Meanwhile, confident that he will win the bet, Nathan gathers all the gamblers, including a visitor that Harry the Horse has invited: Big Jule, a mobster. When Lieutenant Brannigan appears, Benny Southstreet claims they are celebrating Nathan marrying Adelaide. Nathan is shocked, but is forced to play along. Later, he realizes he has lost his bet and must marry Adelaide.
Over the course of their short stay in Cuba, Sky breaks down Sarah's social inhibitions with Bacardi-spiked "milkshakes." They begin to fall in love. They return to Broadway at dawn and meet the Save a Soul Mission band, which has been parading all night on Sky's advice. Police sirens are heard, and the gamblers, led by Nathan Detroit, flee out through the back room of the empty Mission where they were holding a crap game.
The police arrive too late to make any arrests, but Lieutenant Brannigan finds Sarah and the other Save a Soul members being absent unlikely to be a coincidence and suspects Sky. Sarah is equally suspicious that Sky has had something to do with organizing the crap game at the Mission, and she angrily takes her leave of him, refusing to accept his denials.
Sky still has to make good his arrangement with Sarah to provide sinners to the Mission. Sarah would rather forget the whole thing, but Uncle Arvide Abernathy, who acts as a kind of father figure to her, warns Sky that "If you don't make that marker good, I'm going to buzz it all over town you're a welcher."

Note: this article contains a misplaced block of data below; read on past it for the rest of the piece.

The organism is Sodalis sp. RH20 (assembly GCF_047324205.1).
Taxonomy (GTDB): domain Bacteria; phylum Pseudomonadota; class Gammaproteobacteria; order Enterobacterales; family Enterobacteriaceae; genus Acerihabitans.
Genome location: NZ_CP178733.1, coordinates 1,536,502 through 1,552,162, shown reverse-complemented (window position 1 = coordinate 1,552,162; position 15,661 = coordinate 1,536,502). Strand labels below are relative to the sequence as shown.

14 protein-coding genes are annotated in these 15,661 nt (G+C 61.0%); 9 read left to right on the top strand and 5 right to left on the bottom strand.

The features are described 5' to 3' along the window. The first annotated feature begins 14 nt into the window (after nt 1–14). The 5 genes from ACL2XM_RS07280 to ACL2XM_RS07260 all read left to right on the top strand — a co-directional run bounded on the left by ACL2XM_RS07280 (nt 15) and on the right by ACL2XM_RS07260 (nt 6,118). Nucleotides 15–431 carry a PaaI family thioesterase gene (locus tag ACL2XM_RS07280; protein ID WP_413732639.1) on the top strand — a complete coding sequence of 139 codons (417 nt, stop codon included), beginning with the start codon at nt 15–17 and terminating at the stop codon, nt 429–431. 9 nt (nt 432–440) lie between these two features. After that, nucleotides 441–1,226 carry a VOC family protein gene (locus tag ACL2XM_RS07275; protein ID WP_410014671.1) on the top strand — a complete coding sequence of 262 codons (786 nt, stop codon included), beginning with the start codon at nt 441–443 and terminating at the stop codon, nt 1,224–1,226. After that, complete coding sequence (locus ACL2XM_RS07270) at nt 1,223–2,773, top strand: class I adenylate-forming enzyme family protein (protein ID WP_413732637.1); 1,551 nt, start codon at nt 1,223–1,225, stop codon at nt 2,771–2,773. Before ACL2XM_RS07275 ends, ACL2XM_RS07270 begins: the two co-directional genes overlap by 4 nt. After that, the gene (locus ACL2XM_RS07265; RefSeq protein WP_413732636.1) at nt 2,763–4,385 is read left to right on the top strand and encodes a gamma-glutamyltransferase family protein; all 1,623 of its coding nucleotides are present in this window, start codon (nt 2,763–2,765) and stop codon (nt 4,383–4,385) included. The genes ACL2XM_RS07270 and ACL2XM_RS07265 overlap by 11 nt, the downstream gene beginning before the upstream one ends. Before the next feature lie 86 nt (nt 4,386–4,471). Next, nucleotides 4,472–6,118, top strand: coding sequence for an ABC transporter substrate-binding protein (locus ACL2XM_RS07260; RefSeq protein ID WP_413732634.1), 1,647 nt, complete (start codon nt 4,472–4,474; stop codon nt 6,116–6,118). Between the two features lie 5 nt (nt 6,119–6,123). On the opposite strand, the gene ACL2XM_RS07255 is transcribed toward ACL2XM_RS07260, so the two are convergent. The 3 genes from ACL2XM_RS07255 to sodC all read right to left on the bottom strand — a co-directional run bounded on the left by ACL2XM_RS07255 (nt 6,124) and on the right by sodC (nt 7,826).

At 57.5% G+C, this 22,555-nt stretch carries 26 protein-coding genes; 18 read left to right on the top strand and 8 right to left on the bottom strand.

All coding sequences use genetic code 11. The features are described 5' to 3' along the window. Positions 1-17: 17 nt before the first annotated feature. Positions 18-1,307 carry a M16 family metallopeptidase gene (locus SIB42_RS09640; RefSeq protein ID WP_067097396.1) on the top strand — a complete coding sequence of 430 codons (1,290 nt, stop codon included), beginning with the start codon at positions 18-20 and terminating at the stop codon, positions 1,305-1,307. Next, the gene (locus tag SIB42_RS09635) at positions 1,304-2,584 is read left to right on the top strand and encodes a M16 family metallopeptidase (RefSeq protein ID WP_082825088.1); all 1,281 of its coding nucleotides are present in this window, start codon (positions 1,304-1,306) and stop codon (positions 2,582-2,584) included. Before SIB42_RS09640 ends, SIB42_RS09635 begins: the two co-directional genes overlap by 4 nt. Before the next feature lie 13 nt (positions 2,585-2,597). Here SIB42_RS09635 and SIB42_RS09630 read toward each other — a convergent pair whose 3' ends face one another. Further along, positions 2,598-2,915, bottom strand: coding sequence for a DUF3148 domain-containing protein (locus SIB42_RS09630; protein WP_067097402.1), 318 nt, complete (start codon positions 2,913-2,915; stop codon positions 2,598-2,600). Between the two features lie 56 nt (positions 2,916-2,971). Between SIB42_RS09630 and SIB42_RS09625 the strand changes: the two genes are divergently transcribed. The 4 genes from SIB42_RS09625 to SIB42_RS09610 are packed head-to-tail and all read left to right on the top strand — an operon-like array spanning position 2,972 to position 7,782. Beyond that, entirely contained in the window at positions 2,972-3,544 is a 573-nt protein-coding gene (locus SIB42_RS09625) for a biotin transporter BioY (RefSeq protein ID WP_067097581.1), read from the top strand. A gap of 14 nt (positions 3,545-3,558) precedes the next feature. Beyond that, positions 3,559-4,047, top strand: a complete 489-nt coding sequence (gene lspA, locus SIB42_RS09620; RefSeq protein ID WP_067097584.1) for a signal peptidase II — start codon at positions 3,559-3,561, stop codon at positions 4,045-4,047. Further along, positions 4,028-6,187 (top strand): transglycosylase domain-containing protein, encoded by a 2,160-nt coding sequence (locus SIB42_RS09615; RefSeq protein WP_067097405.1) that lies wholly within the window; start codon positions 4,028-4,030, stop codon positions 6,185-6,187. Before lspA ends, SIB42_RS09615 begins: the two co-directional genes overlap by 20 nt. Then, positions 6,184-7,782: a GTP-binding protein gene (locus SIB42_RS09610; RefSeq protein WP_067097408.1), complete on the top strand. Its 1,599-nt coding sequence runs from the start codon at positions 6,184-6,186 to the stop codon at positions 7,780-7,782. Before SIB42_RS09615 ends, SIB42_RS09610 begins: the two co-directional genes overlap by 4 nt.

Nathan has continued the crap game in a sewer. With his revolver visible in its shoulder holster, Big Jule, who has lost all his money, forces Nathan to play against him while he cheats, cleaning Nathan out. Sky enters and knocks Big Jule down, and removes his pistol. Sky, who has been stung and devastated by Sarah's rejection, lies to Nathan that he lost the bet about taking her to Havana and pays Nathan the $1,000. Nathan tells Big Jule he now has money to play him again, but Harry the Horse says that Big Jule cannot play without cheating because "he cannot make a pass to save his soul." Sky overhears this, and the phrasing inspires him to make a bold bet: He will roll the dice, and if he loses, he will give all the other gamblers $1,000 each; if he wins, they are all to attend a prayer meeting at the Mission.
The Mission is near closing when suddenly the gamblers arrive, filling the room; Sky won the roll. They grudgingly confess their sins, though with little repentance. Nicely-Nicely Johnson however, recalling a dream he had the night before, seems to have an authentic connection to the Mission's aim, and this satisfies everyone.